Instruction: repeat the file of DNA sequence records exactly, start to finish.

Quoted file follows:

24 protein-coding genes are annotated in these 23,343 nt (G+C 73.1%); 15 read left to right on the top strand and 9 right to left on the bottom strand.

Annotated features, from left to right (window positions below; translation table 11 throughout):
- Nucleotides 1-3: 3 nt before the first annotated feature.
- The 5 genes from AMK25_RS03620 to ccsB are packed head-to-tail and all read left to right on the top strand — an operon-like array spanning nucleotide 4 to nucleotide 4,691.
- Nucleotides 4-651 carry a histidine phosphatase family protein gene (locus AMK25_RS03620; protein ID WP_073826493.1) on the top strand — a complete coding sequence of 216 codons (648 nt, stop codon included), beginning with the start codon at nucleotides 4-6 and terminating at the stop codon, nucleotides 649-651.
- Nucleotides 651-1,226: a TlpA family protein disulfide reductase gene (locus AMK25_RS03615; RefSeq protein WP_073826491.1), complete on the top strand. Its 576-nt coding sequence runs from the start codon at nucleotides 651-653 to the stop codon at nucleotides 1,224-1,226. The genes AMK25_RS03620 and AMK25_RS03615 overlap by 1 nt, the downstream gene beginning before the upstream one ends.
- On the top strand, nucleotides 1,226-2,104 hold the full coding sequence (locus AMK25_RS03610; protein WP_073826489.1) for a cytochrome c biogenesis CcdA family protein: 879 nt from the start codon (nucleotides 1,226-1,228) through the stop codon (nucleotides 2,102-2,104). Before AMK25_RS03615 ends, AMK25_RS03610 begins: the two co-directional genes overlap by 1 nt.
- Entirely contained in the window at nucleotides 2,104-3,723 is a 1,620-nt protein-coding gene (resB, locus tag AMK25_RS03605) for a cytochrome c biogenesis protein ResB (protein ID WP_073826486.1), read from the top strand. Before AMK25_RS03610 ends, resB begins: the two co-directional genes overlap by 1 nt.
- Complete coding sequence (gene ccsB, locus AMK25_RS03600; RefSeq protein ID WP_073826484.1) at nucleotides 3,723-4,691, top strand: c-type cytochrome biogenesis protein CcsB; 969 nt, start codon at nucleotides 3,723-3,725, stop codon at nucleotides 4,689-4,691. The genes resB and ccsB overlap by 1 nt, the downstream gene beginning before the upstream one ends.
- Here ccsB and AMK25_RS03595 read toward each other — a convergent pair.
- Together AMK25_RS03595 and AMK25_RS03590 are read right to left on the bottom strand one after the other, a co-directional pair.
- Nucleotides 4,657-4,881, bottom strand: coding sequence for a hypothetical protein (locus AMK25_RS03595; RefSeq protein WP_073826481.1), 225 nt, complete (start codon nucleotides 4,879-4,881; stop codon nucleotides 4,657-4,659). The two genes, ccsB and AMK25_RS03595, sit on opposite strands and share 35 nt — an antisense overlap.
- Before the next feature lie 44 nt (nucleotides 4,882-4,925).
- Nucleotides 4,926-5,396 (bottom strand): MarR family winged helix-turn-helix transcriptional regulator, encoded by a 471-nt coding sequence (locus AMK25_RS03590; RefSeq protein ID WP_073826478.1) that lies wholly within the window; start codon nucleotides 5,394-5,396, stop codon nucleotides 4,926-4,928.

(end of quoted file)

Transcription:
24 protein-coding genes are annotated in these 23,343 nt (G+C 73.1%); 15 read left to right on the top strand and 9 right to left on the bottom strand.

Annotated features, from left to right (window positions below; translation table 11 throughout):
- Nucleotides 1-3: 3 nt before the first annotated feature.
- The 5 genes from AMK25_RS03620 to ccsB are packed head-to-tail and all read left to right on the top strand — an operon-like array spanning nucleotide 4 to nucleotide 4,691.
- Nucleotides 4-651 carry a histidine phosphatase family protein gene (locus AMK25_RS03620; protein ID WP_073826493.1) on the top strand — a complete coding sequence of 216 codons (648 nt, stop codon included), beginning with the start codon at nucleotides 4-6 and terminating at the stop codon, nucleotides 649-651.
- Nucleotides 651-1,226: a TlpA family protein disulfide reductase gene (locus AMK25_RS03615; RefSeq protein WP_073826491.1), complete on the top strand. Its 576-nt coding sequence runs from the start codon at nucleotides 651-653 to the stop codon at nucleotides 1,224-1,226. The genes AMK25_RS03620 and AMK25_RS03615 overlap by 1 nt, the downstream gene beginning before the upstream one ends.
- On the top strand, nucleotides 1,226-2,104 hold the full coding sequence (locus AMK25_RS03610; protein WP_073826489.1) for a cytochrome c biogenesis CcdA family protein: 879 nt from the start codon (nucleotides 1,226-1,228) through the stop codon (nucleotides 2,102-2,104). Before AMK25_RS03615 ends, AMK25_RS03610 begins: the two co-directional genes overlap by 1 nt.
- Entirely contained in the window at nucleotides 2,104-3,723 is a 1,620-nt protein-coding gene (resB, locus tag AMK25_RS03605) for a cytochrome c biogenesis protein ResB (protein ID WP_073826486.1), read from the top strand. Before AMK25_RS03610 ends, resB begins: the two co-directional genes overlap by 1 nt.
- Complete coding sequence (gene ccsB, locus AMK25_RS03600; RefSeq protein ID WP_073826484.1) at nucleotides 3,723-4,691, top strand: c-type cytochrome biogenesis protein CcsB; 969 nt, start codon at nucleotides 3,723-3,725, stop codon at nucleotides 4,689-4,691. The genes resB and ccsB overlap by 1 nt, the downstream gene beginning before the upstream one ends.
- Here ccsB and AMK25_RS03595 read toward each other — a convergent pair.
- Together AMK25_RS03595 and AMK25_RS03590 are read right to left on the bottom strand one after the other, a co-directional pair.
- Nucleotides 4,657-4,881, bottom strand: coding sequence for a hypothetical protein (locus AMK25_RS03595; RefSeq protein WP_073826481.1), 225 nt, complete (start codon nucleotides 4,879-4,881; stop codon nucleotides 4,657-4,659). The two genes, ccsB and AMK25_RS03595, sit on opposite strands and share 35 nt — an antisense overlap.
- Before the next feature lie 44 nt (nucleotides 4,882-4,925).
- Nucleotides 4,926-5,396 (bottom strand): MarR family winged helix-turn-helix transcriptional regulator, encoded by a 471-nt coding sequence (locus AMK25_RS03590; RefSeq protein ID WP_073826478.1) that lies wholly within the window; start codon nucleotides 5,394-5,396, stop codon nucleotides 4,926-4,928.